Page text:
4.2 Treatment Variation

Our experiment has a between-subjects design consisting of a non-scarcity and a scarcity treatment. In the non-scarcity treatment (control group), the information “In stock” is displayed for both headphones. In the scarcity treatment (treatment group), however, we replace “In stock” with a limited-quantity cue for the low-quality product. Figure 2 shows the purchase page for the scarcity treatment (Panel a) and the non-scarcity treatment (Panel b). As outlined before, we deliberately display the scarcity cue next to the low-quality product. The limited-quantity scarcity cue is implemented by displaying “Only \(x\) left in stock. Order soon.” where \(x\) is counting down from six to one as long as the participants view the purchase page. To avoid an order bias, we also randomize the position of the scarce product on the purchase page.

4.3 Textual Review Creation and Content

As outlined above, the OCR metrics are the same for both headphones but the textual reviews (which are displayed after clicking the “Read Reviews” button) help to assess the quality of the headphones. To be specific, we display nine OCRs for each product with five OCRs being equivalent in their textual review content for both headphones. Four of the nine OCRs indicate that important product features are malfunctioning for the low-quality product (i.e., battery life, microphone, connectivity with multiple devices and quick charge function) while these product features are not criticized in the textual reviews for the high-quality product. For the wording of all textual reviews, we were inspired by actual textual reviews on headphones.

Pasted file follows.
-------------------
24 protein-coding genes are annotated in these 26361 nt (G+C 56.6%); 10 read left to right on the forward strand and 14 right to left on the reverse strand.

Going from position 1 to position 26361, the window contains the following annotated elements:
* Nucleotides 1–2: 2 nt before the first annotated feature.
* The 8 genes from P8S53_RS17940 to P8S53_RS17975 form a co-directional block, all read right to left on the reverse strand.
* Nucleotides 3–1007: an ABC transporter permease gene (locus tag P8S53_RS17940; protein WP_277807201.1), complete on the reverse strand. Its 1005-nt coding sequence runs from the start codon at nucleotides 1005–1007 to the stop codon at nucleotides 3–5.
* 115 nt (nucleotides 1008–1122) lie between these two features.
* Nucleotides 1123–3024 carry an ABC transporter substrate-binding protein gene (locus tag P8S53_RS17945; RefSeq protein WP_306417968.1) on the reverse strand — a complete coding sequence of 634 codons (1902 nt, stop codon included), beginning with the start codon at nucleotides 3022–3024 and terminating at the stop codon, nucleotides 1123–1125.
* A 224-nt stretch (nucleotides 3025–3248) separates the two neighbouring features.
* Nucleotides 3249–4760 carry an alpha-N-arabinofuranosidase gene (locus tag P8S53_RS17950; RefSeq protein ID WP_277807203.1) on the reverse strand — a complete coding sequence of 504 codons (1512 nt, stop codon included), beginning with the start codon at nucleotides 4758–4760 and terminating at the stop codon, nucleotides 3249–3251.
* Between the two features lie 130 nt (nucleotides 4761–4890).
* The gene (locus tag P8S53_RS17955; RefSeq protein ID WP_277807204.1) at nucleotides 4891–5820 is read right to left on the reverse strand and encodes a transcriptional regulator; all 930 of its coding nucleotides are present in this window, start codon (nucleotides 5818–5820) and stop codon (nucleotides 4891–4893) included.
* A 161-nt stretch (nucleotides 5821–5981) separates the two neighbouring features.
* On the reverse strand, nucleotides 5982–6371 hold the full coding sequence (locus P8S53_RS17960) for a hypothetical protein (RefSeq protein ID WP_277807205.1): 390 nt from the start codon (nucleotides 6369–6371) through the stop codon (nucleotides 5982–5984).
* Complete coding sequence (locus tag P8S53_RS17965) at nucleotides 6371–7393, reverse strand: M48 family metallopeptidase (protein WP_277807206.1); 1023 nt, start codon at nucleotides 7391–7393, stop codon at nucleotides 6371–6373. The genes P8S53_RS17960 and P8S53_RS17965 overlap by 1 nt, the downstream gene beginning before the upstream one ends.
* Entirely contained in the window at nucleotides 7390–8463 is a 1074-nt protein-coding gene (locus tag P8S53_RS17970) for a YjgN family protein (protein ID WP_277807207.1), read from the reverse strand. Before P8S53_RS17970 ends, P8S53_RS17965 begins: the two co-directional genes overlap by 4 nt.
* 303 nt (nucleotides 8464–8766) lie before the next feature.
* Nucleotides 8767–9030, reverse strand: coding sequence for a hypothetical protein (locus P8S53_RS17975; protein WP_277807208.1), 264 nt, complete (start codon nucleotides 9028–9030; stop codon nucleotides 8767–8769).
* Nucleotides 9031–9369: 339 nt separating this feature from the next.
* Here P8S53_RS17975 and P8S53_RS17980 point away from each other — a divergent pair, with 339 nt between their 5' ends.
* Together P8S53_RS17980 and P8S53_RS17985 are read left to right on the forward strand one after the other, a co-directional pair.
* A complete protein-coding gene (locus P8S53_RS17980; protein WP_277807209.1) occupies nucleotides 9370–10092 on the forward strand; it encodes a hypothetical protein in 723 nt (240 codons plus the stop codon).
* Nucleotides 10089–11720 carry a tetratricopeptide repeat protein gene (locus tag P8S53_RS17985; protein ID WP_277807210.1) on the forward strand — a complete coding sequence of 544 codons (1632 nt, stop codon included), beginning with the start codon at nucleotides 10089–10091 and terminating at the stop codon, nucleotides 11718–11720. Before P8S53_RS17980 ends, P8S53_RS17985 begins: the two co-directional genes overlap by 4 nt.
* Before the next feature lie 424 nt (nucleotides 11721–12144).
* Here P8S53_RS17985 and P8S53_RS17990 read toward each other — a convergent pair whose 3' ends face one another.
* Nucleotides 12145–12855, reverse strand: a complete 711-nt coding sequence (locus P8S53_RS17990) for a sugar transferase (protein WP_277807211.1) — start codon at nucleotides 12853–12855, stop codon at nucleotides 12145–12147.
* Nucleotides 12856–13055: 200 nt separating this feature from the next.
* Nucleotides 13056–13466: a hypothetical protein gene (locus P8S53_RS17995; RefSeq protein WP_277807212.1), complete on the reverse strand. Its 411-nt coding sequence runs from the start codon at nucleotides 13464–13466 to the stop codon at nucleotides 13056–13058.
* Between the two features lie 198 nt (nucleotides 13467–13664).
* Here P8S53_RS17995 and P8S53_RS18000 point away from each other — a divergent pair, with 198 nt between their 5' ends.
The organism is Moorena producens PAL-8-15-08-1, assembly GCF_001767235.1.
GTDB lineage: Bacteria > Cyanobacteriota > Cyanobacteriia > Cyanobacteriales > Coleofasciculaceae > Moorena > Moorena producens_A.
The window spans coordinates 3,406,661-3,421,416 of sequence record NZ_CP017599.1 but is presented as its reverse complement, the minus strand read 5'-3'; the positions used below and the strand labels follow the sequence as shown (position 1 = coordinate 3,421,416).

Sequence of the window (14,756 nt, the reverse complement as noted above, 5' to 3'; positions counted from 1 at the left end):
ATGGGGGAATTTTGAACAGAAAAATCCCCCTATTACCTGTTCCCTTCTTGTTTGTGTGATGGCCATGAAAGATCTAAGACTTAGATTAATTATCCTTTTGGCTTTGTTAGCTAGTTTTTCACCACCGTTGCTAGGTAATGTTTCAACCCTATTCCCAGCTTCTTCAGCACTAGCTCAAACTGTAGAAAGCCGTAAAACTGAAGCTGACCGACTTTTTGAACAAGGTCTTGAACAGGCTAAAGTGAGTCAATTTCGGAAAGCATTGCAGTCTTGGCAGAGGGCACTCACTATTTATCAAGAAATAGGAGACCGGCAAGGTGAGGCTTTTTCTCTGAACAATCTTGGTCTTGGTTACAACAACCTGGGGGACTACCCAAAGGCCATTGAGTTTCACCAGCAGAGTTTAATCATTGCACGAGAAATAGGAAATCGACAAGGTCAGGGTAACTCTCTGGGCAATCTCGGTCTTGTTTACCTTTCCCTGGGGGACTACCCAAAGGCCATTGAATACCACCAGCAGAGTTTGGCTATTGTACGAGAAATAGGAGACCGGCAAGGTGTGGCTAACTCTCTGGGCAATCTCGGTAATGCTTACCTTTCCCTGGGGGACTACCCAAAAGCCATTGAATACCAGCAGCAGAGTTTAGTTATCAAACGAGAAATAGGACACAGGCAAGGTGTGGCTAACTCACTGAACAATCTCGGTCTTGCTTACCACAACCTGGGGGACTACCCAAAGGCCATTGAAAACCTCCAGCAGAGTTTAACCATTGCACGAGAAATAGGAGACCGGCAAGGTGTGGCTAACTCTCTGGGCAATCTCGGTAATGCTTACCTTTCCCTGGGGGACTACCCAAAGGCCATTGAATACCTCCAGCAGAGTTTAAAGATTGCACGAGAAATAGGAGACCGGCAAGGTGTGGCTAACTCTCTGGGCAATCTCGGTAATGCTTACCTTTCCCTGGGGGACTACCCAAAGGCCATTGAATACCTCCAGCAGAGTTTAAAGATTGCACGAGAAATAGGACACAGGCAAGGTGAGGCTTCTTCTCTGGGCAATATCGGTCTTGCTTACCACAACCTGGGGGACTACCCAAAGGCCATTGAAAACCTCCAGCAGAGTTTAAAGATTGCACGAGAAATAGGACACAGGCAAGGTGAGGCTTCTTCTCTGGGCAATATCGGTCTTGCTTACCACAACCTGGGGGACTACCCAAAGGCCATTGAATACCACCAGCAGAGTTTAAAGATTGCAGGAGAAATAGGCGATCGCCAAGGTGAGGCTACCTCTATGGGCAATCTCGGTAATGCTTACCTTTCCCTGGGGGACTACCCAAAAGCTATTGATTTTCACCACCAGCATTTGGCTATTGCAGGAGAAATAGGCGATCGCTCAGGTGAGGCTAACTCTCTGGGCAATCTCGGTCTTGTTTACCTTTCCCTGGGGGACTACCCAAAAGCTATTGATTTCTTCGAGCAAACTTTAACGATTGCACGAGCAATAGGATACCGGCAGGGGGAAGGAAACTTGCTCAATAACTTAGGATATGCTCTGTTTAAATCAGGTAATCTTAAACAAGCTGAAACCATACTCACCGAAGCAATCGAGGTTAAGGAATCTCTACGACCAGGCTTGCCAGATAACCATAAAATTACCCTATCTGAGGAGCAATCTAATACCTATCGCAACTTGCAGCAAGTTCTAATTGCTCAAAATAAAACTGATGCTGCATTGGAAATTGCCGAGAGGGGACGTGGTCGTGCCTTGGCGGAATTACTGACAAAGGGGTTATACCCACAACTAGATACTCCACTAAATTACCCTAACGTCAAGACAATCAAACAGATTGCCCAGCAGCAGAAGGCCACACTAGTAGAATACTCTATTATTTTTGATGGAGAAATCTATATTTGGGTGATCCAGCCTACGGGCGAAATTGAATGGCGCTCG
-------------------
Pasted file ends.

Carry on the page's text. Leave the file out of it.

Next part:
As we display the same OCR metrics and the same distribution of numerical ratings for both headphones, we also need to include low-rated textual review information for the high-quality product. We thereby focus, however, on very subjective side aspects that are not linked to the product quality itself (i.e., aversion to the color of the hard case and dislike of the amount of packaging material). To avoid that participants decide based on these aspects, similar information is also included in the OCRs for the low-quality product (i.e., favoring the color of the hard case and appreciating the amount of packaging material). Finally, as one could expect participants to pay most attention to the OCRs with the lowest numerical rating (i.e., 3-star rating), we display similar textual reviews for both headphones which, however, represent irrelevant information for the actual experimental task (i.e., headphones do not fit well on a child’s head). This prevents participants from instantly identifying the low-quality product. The OCRs consist of six 5-star reviews, two 4-star reviews and one 3-star review. Besides the textual review and the numerical (i.e., star) rating, each review also shows a fictional name of the reviewer. Table 1 below lists all OCRs for the high- and low-quality product. The rows 1) to 4) contain the textual review information that substantially differs in terms of quality. Row 5) shows the 3-star review with the irrelevant information for the experimental task. As before, we also randomize the position of the OCRs to avoid an order bias.